SANTA MONICA, CA: Video-game publisher Activision Blizzard has seen higher than expected profits as opportunities grow following investment in e-sports and in-game advertising.

Activision Blizzard, which owns some of gaming’s biggest titles such as World of Warcraft and Call of Duty, as well as King, the mobile game developer responsible for Candy Crush Saga, last week reported Q4 and full-year results.

“2017 was an important year for us for preparation of our future growth initiatives,” CEO Bobby Kontick told investors, and he noted the potential of “ in-game advertising, consumer products, cinematic productions or e-sports; all of these support our communities and help to drive engagement”.

Gaming platforms are some of the most important media properties going forward. Both Alphabet, through YouTube Gaming, and Amazon, through Twitch, have invested heavily in e-sports. Part of its offer is the high engagement from viewers, in a way that bridges online and offline worlds.

In January, the company launched Overwatch League, which could be accessed only through Twitch or Blizzard’s own site, following an exclusive agreement. The deal helped it reach number 1 on Twitch’s most-watched games list in the opening week, attracting more than 10m views in the first weekend.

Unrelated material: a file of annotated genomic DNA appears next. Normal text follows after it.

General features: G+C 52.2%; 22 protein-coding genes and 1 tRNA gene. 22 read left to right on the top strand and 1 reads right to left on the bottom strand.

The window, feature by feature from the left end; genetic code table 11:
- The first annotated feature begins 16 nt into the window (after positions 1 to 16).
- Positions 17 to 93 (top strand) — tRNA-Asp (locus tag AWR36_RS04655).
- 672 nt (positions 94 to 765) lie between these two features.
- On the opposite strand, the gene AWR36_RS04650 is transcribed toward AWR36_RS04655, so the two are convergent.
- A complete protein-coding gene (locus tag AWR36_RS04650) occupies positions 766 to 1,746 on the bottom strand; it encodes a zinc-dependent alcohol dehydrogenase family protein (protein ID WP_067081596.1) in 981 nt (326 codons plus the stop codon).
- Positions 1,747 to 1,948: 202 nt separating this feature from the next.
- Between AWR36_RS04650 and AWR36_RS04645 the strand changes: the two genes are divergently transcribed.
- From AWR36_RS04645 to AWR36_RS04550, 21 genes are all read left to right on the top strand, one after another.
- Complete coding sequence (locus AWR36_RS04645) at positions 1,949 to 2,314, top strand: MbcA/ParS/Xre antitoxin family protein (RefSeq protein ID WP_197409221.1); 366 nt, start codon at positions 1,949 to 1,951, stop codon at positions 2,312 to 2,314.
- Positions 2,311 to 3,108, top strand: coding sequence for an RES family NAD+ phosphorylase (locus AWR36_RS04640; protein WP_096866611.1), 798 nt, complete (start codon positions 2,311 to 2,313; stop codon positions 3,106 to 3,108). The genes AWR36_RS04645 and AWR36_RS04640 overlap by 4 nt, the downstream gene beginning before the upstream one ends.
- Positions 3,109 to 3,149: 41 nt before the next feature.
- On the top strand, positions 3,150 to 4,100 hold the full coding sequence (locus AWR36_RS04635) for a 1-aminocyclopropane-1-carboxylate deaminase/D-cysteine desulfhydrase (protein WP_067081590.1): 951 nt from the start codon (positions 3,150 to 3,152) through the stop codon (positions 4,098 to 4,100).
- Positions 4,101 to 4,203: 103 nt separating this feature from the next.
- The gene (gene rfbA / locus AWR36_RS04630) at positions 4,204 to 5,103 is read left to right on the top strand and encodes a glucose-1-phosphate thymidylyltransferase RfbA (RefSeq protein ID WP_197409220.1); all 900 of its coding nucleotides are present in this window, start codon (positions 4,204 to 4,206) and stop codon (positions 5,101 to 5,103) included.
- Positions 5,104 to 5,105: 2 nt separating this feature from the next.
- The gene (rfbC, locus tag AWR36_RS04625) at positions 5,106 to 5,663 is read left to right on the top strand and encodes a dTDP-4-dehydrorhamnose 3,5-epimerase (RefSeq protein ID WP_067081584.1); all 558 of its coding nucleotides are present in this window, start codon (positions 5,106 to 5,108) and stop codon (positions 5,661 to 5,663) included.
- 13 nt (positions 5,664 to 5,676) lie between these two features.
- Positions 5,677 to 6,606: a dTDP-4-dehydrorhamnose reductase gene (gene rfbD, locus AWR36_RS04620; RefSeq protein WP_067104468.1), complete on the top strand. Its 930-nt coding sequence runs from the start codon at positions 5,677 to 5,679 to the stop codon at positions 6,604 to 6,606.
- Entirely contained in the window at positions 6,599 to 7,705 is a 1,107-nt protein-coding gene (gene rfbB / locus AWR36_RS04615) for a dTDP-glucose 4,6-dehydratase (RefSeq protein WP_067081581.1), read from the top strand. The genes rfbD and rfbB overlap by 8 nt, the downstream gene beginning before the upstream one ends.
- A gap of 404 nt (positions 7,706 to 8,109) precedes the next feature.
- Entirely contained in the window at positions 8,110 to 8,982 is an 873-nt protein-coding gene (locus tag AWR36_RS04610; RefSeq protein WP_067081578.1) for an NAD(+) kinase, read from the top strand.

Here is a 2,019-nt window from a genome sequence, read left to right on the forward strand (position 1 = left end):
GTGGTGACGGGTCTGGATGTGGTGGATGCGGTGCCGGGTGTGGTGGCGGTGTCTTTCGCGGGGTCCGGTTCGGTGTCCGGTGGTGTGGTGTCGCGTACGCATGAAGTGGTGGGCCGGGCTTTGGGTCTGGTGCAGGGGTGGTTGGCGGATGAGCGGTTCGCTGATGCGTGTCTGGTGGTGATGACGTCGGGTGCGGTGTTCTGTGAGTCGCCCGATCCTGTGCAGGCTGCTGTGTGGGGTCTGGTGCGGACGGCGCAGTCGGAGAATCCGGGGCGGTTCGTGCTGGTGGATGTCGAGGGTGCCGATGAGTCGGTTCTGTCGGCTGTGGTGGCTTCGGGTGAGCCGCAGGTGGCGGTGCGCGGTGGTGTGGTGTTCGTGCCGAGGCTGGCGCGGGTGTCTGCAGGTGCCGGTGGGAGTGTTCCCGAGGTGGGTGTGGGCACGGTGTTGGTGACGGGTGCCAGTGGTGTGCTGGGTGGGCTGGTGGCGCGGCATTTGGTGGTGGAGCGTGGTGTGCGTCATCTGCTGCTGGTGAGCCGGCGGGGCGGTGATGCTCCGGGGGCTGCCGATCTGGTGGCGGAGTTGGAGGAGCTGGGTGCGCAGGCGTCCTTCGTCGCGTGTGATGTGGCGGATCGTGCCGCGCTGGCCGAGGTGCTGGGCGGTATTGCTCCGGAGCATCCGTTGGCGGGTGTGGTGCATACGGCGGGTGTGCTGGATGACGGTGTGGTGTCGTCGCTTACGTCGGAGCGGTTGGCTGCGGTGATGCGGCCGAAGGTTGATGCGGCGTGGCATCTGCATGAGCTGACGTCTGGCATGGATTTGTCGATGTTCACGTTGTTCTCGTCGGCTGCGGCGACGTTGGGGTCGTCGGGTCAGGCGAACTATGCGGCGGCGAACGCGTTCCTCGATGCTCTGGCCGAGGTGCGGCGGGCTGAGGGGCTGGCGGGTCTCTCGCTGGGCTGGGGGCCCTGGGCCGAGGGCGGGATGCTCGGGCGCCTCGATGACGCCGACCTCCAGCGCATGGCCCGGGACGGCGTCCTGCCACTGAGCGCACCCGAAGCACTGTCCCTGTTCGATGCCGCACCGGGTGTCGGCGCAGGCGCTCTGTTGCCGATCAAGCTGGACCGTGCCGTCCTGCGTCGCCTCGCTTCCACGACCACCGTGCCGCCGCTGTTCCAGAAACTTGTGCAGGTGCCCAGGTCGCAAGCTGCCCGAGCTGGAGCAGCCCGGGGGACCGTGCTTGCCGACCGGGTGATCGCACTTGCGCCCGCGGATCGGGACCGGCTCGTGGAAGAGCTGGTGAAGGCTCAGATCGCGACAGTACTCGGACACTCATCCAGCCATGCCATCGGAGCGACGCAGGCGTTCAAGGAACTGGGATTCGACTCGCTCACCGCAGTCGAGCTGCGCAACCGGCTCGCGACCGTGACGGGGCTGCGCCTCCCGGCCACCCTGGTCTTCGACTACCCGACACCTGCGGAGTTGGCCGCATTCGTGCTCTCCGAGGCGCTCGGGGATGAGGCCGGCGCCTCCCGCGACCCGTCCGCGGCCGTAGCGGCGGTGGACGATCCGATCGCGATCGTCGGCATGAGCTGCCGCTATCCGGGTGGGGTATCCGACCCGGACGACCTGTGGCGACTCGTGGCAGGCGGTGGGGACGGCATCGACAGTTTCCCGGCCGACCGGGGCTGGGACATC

Yet the advertising focus remains on King, the mobile games maker. King CEO Riccardo Zacconi noted that the company was integrating ad formats into gameplay as a future growth opportunity.

“We are investing in our own ad tech infrastructure. In 2017, we’ve seen early success with a dozen of global brands buying advertising across a number of territories in five different games,” he said.

In future, however, the company will begin extending its internal ad products and will begin to work towards advertising on e-sports.

“We have several key initiatives underway where building capability in one part of the business brings capability over time,” said president Coddy Johnson, adding that for the Overwatch League, “a professional city-based league approach … could logically go on to support other e-sports franchises. Ads are similar.”

CFO Spencer Neuman added the company’s expectation that “in-game revenues [would] be a primary driver of our growth for both the top and bottom line”. following a record of over $4bn spent in-games by players over the year.

Sourced from Seeking Alpha, WARC, Motley Fool; additional content by WARC staff